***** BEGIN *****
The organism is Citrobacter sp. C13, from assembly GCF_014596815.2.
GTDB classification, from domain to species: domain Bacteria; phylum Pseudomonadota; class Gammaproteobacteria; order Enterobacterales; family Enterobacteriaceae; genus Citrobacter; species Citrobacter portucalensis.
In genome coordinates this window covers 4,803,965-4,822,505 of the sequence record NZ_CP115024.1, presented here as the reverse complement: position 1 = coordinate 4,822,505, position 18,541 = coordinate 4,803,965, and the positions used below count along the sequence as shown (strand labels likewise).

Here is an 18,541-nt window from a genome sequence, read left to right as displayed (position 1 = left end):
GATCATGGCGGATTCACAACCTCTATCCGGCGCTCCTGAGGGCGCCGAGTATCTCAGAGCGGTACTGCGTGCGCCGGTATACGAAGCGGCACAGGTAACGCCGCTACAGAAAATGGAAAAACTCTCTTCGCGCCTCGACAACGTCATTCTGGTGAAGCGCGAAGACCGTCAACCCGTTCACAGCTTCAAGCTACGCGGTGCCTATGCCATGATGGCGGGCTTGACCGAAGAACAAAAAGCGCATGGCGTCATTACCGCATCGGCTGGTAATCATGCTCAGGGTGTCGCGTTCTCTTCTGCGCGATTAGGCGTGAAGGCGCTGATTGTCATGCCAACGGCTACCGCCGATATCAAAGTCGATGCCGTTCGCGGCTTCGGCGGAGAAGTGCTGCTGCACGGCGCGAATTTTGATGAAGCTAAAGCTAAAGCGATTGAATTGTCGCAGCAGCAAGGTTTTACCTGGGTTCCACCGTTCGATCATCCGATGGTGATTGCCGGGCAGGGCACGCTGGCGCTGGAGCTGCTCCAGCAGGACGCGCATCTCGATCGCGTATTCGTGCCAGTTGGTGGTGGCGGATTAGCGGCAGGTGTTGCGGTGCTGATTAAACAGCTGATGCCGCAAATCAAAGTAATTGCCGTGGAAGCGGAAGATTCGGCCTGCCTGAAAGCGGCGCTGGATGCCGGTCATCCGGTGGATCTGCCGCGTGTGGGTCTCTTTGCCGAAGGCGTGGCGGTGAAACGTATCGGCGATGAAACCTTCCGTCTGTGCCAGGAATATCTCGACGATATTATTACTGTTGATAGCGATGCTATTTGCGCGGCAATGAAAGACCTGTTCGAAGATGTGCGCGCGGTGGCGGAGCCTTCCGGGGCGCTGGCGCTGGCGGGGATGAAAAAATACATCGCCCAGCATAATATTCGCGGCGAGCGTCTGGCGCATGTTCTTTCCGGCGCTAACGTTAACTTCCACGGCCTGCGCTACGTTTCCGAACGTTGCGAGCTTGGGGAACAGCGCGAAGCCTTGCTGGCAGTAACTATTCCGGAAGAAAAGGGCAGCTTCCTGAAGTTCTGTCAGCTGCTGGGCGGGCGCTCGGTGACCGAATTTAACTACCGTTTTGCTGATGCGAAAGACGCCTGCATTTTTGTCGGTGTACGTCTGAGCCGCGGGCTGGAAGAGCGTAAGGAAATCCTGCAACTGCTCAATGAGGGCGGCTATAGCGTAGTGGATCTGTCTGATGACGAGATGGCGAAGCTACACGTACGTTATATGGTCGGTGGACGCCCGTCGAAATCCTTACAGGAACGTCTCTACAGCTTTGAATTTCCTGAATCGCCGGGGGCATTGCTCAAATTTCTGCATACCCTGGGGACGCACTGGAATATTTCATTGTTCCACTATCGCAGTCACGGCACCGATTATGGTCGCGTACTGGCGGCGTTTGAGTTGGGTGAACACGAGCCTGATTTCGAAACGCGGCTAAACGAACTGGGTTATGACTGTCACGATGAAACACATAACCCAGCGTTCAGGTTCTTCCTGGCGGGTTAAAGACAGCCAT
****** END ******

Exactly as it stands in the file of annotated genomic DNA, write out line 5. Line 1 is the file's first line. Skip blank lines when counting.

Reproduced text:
GATCATGGCGGATTCACAACCTCTATCCGGCGCTCCTGAGGGCGCCGAGTATCTCAGAGCGGTACTGCGTGCGCCGGTATACGAAGCGGCACAGGTAACGCCGCTACAGAAAATGGAAAAACTCTCTTCGCGCCTCGACAACGTCATTCTGGTGAAGCGCGAAGACCGTCAACCCGTTCACAGCTTCAAGCTACGCGGTGCCTATGCCATGATGGCGGGCTTGACCGAAGAACAAAAAGCGCATGGCGTCATTACCGCATCGGCTGGTAATCATGCTCAGGGTGTCGCGTTCTCTTCTGCGCGATTAGGCGTGAAGGCGCTGATTGTCATGCCAACGGCTACCGCCGATATCAAAGTCGATGCCGTTCGCGGCTTCGGCGGAGAAGTGCTGCTGCACGGCGCGAATTTTGATGAAGCTAAAGCTAAAGCGATTGAATTGTCGCAGCAGCAAGGTTTTACCTGGGTTCCACCGTTCGATCATCCGATGGTGATTGCCGGGCAGGGCACGCTGGCGCTGGAGCTGCTCCAGCAGGACGCGCATCTCGATCGCGTATTCGTGCCAGTTGGTGGTGGCGGATTAGCGGCAGGTGTTGCGGTGCTGATTAAACAGCTGATGCCGCAAATCAAAGTAATTGCCGTGGAAGCGGAAGATTCGGCCTGCCTGAAAGCGGCGCTGGATGCCGGTCATCCGGTGGATCTGCCGCGTGTGGGTCTCTTTGCCGAAGGCGTGGCGGTGAAACGTATCGGCGATGAAACCTTCCGTCTGTGCCAGGAATATCTCGACGATATTATTACTGTTGATAGCGATGCTATTTGCGCGGCAATGAAAGACCTGTTCGAAGATGTGCGCGCGGTGGCGGAGCCTTCCGGGGCGCTGGCGCTGGCGGGGATGAAAAAATACATCGCCCAGCATAATATTCGCGGCGAGCGTCTGGCGCATGTTCTTTCCGGCGCTAACGTTAACTTCCACGGCCTGCGCTACGTTTCCGAACGTTGCGAGCTTGGGGAACAGCGCGAAGCCTTGCTGGCAGTAACTATTCCGGAAGAAAAGGGCAGCTTCCTGAAGTTCTGTCAGCTGCTGGGCGGGCGCTCGGTGACCGAATTTAACTACCGTTTTGCTGATGCGAAAGACGCCTGCATTTTTGTCGGTGTACGTCTGAGCCGCGGGCTGGAAGAGCGTAAGGAAATCCTGCAACTGCTCAATGAGGGCGGCTATAGCGTAGTGGATCTGTCTGATGACGAGATGGCGAAGCTACACGTACGTTATATGGTCGGTGGACGCCCGTCGAAATCCTTACAGGAACGTCTCTACAGCTTTGAATTTCCTGAATCGCCGGGGGCATTGCTCAAATTTCTGCATACCCTGGGGACGCACTGGAATATTTCATTGTTCCACTATCGCAGTCACGGCACCGATTATGGTCGCGTACTGGCGGCGTTTGAGTTGGGTGAACACGAGCCTGATTTCGAAACGCGGCTAAACGAACTGGGTTATGACTGTCACGATGAAACACATAACCCAGCGTTCAGGTTCTTCCTGGCGGGTTAAAGACAGCCAT